Known variously as bioelectronics or electroceuticals, emerging therapies that use the electronics or electrical stimulation of the nervous system to treat chronic disease offer exciting potential for improved human health and wellbeing.
Known variously as bioelectronics or electroceuticals, emerging therapies that use the electronics or electrical stimulation of the nervous system to treat chronic disease offer exciting potential for improved human health and wellbeing. And Australian researchers are at the forefront of this fledging field.
At the University of Melbourne’s Department of Biomedical, researchers have been involved in efforts to develop bionic ear and eye technologies, as well as brain stimulation treatments for epilepsy.
Professor David Grayden says the department is now involved in a new project to help treat the chronic and debilitating condition inflammatory bowel disease (IBD).
The collaborative project is being led by Professor John Furness at the Florey Institute of Neuroscience and Mental Health. Other partners include the Bionics Institute and the Austin Hospital.
The four-year project has received $6 million funding from the US Defense Advanced Research Projects Agency (DARPA), as IBD affects US returned service personnel at twice the rate of the general population.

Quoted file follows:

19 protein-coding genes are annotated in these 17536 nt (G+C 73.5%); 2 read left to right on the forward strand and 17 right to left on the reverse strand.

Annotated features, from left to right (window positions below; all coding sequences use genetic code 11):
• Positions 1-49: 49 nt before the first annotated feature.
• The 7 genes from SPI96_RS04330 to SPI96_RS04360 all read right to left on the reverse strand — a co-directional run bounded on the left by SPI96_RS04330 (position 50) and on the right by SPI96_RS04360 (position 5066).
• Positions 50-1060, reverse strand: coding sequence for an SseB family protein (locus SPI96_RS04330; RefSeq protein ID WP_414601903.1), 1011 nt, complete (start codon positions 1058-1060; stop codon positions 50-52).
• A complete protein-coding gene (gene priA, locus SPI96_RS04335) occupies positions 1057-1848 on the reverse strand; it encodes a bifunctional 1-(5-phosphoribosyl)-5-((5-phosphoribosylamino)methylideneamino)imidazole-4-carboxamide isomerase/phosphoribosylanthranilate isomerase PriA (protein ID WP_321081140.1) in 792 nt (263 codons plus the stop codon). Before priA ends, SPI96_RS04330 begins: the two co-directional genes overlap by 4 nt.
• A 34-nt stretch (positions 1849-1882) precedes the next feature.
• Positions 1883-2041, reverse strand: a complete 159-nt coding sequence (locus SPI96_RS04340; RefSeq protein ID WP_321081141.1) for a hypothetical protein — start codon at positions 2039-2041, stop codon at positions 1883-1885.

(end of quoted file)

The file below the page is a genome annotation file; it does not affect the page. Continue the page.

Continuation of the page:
Professor Grayden says the aim is to develop a bionic device that could be implanted in the abdominal or chest region to stimulate the vagus nerve, the major nerve that connects the brain and the bowel, to help trigger the body’s repair mechanisms.
The Florey Institute extracts neural recordings that show how the brain interacts with the bowel. We then fit mathematical models to the recordings, to understand the neural responses—for example, how long does it take neurons to respond to inflammation and how long does the response last?
He says using this information, a closed-loop control system can be developed as part of a bionic implant to monitor levels of inflammation and determine when and what level of stimulation is needed to counteract it.
The researchers hope to undertake the first human trials of such a device within the next three years, as part of the current research project.